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Reflections

Consisting of relflections in a variety of categories, including:
<ul>
<li>scripture (homiletic reflections)
<li>philosophy (metaphysics or epistemology)
<li>morality
<li>psychology
<li>spiritual development
<li>science or mathematics
<li>technology
<li>medicine
<li>Church documents
<li>catechesis
</ul>

The Papal honeymoon is definitely over.

It's understandable that the world's elite news media failed to capture the essence of who Pope Francis is, given their dogged determination to always be ahead of the narrative. One can find a representative sample of the approach taken in the New York Times piece by Rachel Donadio from July of last year, "On Gay Priests, Pope Francis Asks, ‘Who Am I to Judge?’" Who can blame them for failing to understand a personality such as his — compassionate, humble, and yet with firm convictions regarding the difference between truth and falsehood, good and evil, beauty and ugliness, wisdom and folly, material and spiritual, timeless and ephemeral. One must travel far and wide to find such a combination in a world leader these days. Even Catholic journalists found him confusing, although one can come across the occasionally balanced perspective, such as that of Colleen Carroll Campbell in her piece "God and Mammon". And as the English poet, Alexander Pope, noted, "Hope springs eternal in the human breast." It matters not the provenance of that hope.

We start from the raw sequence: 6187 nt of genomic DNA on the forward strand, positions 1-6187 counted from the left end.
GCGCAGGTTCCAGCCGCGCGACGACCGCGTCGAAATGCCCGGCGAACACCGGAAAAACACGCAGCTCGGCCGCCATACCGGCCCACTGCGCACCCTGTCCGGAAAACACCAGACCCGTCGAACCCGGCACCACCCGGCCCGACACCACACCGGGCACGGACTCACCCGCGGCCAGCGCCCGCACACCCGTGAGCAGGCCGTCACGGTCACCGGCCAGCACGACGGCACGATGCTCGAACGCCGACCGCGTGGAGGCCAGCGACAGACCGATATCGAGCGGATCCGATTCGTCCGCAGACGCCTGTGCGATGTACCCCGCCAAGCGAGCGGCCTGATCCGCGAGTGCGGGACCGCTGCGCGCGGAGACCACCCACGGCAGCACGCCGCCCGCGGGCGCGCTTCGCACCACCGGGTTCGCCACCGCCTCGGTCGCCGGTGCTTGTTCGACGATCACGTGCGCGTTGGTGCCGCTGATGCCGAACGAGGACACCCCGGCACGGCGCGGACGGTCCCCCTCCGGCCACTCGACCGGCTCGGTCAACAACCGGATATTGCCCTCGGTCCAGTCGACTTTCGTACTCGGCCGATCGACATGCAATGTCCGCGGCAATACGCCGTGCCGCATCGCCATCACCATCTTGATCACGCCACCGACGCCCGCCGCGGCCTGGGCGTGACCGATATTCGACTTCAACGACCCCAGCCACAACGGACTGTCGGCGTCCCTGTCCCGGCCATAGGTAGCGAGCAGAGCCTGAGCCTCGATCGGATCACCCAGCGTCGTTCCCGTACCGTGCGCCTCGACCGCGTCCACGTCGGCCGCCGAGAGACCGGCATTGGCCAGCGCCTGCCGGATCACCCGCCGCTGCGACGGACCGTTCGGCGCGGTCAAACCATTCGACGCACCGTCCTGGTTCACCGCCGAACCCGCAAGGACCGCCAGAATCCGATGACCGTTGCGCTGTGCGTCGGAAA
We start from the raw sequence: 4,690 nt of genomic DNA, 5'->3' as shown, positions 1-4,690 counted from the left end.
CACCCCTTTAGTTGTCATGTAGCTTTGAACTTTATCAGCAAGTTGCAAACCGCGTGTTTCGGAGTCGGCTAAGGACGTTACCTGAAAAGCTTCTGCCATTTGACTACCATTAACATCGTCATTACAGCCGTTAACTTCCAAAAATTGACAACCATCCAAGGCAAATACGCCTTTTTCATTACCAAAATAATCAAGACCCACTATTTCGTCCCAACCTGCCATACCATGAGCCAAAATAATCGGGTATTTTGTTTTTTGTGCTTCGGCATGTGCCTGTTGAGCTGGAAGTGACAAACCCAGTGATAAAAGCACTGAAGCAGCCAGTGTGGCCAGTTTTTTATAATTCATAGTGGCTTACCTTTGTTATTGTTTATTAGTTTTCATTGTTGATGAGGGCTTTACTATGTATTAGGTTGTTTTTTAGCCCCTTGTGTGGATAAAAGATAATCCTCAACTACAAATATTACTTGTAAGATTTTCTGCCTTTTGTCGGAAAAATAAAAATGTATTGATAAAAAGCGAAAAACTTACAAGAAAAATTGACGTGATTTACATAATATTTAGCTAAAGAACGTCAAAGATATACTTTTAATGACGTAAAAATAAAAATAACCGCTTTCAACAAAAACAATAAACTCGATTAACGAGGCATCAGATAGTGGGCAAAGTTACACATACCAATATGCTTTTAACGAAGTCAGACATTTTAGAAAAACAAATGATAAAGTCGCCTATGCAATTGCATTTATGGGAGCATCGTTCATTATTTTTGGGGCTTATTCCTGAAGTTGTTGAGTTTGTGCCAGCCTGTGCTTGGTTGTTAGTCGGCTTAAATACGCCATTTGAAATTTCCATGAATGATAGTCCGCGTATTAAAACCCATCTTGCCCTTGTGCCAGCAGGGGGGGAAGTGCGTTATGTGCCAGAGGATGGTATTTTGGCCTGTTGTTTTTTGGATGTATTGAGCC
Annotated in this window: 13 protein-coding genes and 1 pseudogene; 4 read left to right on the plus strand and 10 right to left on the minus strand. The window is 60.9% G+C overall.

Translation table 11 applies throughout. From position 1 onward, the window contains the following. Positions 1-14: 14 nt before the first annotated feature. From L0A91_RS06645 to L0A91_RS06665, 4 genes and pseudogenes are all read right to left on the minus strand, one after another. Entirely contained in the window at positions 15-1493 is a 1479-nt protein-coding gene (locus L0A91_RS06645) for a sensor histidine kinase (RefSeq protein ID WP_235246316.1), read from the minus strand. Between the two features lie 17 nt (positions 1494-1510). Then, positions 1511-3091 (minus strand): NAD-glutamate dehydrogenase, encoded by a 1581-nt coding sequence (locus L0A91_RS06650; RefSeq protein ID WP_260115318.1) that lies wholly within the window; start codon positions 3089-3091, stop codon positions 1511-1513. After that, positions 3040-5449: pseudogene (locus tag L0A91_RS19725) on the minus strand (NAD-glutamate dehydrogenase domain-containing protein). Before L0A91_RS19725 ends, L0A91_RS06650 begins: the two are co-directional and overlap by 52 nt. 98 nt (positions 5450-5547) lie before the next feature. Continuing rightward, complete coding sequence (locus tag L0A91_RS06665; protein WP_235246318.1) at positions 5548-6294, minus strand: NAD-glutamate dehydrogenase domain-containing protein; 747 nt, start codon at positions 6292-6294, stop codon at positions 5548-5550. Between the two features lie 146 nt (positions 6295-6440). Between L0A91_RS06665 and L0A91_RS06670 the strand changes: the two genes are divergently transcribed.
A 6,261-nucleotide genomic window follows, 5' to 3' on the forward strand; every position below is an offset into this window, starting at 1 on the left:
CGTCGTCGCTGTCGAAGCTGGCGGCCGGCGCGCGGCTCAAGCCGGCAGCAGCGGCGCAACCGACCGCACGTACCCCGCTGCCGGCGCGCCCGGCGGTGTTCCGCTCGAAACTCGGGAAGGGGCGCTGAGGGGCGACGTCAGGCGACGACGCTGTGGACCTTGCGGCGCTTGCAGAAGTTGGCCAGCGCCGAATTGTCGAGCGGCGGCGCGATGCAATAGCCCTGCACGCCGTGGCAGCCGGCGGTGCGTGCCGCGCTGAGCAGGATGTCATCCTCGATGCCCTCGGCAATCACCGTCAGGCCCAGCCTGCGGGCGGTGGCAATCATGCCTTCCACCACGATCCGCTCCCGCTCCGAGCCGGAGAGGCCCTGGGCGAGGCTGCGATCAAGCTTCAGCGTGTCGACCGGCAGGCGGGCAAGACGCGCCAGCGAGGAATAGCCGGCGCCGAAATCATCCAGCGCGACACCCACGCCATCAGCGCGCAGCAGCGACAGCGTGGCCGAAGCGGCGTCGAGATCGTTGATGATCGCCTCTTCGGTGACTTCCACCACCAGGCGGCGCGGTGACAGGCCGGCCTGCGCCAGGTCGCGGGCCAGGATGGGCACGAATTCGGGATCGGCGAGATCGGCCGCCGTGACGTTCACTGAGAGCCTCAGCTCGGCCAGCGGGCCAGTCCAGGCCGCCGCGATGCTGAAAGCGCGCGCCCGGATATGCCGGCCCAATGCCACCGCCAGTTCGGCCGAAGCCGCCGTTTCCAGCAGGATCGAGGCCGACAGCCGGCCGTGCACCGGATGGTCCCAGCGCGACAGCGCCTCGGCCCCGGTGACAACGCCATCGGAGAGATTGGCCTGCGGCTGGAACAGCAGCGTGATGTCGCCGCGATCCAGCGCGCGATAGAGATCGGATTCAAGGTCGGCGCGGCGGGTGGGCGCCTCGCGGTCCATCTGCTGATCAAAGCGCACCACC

Diagnosing Republican factionalism. What is the cure?

The basic problem with the Republican Party is that it suffers from dissociative identity disorder, colloquially referred to as a split personality.

It's possible to identify at least the following distinct political personalities in the G.O.P.

Secularism vs. Sectarianism in Domestic and International Power Politics

Secularism began as a philosophical reaction against Christianity in the 18th century in Europe. Like the religious rebellion of the 16th century, it had its roots in outrage at the vices of religious and royal officials. And, like its earlier religious counterpart, it began to invent and to live by its own rules. As a movement, therefore, it exhibited all of the tendencies of moral and cultural drift that all major cultural movements and even civilizations have displayed throughout human history.

The Age of Moral Confusion (Part II): moral drift

I have offered simple orbital mechanics, and the earth/sun "system", as a metaphor for the importance of the connection between the unitive and procreative aspects of the marital act. I would like to suggest another metaphor to help us understand and appreciate the notion of "moral drift" in the absence of divine replenishment. In analogy with the thermodynamic law of entropy (the second law of thermodynamics), I would like to suggest that there is a kind of moral and spiritual equivalent.

The Age of Moral Confusion: How did we get here?

A century ago it could be said that there was a reasonable consensus regarding basic moral questions among Americans and Europeans. Today, that consensus no longer exists, except in isolated pockets or communities. Why the difference?

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